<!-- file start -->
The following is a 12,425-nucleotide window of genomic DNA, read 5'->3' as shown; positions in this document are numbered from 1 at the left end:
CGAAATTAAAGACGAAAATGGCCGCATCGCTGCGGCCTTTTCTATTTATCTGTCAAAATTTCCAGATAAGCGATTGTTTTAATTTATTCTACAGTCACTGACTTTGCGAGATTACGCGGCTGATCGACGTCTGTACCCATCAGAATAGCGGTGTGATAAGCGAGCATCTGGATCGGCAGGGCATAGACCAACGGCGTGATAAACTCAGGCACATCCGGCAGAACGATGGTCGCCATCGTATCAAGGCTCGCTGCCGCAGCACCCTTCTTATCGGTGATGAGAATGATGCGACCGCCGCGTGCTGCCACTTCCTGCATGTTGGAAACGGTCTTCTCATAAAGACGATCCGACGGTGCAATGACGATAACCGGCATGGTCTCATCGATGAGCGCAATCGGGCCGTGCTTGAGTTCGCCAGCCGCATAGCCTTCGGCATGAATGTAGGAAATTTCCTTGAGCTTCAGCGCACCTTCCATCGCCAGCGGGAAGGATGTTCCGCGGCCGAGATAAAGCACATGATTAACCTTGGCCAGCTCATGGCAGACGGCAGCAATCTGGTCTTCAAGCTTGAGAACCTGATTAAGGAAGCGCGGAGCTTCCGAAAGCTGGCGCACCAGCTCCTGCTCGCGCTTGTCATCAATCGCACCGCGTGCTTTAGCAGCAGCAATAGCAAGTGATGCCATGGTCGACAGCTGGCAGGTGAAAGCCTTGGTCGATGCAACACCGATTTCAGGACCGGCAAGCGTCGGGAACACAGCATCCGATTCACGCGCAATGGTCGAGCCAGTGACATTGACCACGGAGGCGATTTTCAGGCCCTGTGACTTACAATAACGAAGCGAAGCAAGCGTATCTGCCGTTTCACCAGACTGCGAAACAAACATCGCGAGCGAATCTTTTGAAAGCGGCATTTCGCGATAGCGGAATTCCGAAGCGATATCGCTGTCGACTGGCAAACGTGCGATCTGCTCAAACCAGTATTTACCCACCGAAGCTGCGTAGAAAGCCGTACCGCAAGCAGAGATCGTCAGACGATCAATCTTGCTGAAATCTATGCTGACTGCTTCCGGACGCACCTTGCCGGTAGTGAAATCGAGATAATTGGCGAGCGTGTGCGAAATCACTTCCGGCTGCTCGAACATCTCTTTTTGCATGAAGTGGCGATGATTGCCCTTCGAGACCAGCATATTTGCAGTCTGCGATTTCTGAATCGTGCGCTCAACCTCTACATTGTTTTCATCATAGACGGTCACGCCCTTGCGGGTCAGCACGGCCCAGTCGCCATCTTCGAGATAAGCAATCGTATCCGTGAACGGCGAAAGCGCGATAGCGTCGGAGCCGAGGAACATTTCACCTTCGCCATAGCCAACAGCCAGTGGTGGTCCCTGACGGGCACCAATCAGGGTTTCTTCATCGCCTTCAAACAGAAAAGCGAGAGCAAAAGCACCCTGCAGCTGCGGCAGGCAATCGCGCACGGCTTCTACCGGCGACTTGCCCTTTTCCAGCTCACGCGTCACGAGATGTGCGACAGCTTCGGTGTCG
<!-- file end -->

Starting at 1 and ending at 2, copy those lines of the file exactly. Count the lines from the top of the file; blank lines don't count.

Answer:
The following is a 12,425-nucleotide window of genomic DNA, read 5'->3' as shown; positions in this document are numbered from 1 at the left end:
CGAAATTAAAGACGAAAATGGCCGCATCGCTGCGGCCTTTTCTATTTATCTGTCAAAATTTCCAGATAAGCGATTGTTTTAATTTATTCTACAGTCACTGACTTTGCGAGATTACGCGGCTGATCGACGTCTGTACCCATCAGAATAGCGGTGTGATAAGCGAGCATCTGGATCGGCAGGGCATAGACCAACGGCGTGATAAACTCAGGCACATCCGGCAGAACGATGGTCGCCATCGTATCAAGGCTCGCTGCCGCAGCACCCTTCTTATCGGTGATGAGAATGATGCGACCGCCGCGTGCTGCCACTTCCTGCATGTTGGAAACGGTCTTCTCATAAAGACGATCCGACGGTGCAATGACGATAACCGGCATGGTCTCATCGATGAGCGCAATCGGGCCGTGCTTGAGTTCGCCAGCCGCATAGCCTTCGGCATGAATGTAGGAAATTTCCTTGAGCTTCAGCGCACCTTCCATCGCCAGCGGGAAGGATGTTCCGCGGCCGAGATAAAGCACATGATTAACCTTGGCCAGCTCATGGCAGACGGCAGCAATCTGGTCTTCAAGCTTGAGAACCTGATTAAGGAAGCGCGGAGCTTCCGAAAGCTGGCGCACCAGCTCCTGCTCGCGCTTGTCATCAATCGCACCGCGTGCTTTAGCAGCAGCAATAGCAAGTGATGCCATGGTCGACAGCTGGCAGGTGAAAGCCTTGGTCGATGCAACACCGATTTCAGGACCGGCAAGCGTCGGGAACACAGCATCCGATTCACGCGCAATGGTCGAGCCAGTGACATTGACCACGGAGGCGATTTTCAGGCCCTGTGACTTACAATAACGAAGCGAAGCAAGCGTATCTGCCGTTTCACCAGACTGCGAAACAAACATCGCGAGCGAATCTTTTGAAAGCGGCATTTCGCGATAGCGGAATTCCGAAGCGATATCGCTGTCGACTGGCAAACGTGCGATCTGCTCAAACCAGTATTTACCCACCGAAGCTGCGTAGAAAGCCGTACCGCAAGCAGAGATCGTCAGACGATCAATCTTGCTGAAATCTATGCTGACTGCTTCCGGACGCACCTTGCCGGTAGTGAAATCGAGATAATTGGCGAGCGTGTGCGAAATCACTTCCGGCTGCTCGAACATCTCTTTTTGCATGAAGTGGCGATGATTGCCCTTCGAGACCAGCATATTTGCAGTCTGCGATTTCTGAATCGTGCGCTCAACCTCTACATTGTTTTCATCATAGACGGTCACGCCCTTGCGGGTCAGCACGGCCCAGTCGCCATCTTCGAGATAAGCAATCGTATCCGTGAACGGCGAAAGCGCGATAGCGTCGGAGCCGAGGAACATTTCACCTTCGCCATAGCCAACAGCCAGTGGTGGTCCCTGACGGGCACCAATCAGGGTTTCTTCATCGCCTTCAAACAGAAAAGCGAGAGCAAAAGCACCCTGCAGCTGCGGCAGGCAATCGCGCACGGCTTCTACCGGCGACTTGCCCTTTTCCAGCTCACGCGTCACGAGATGTGCGACAGCTTCGGTGTCG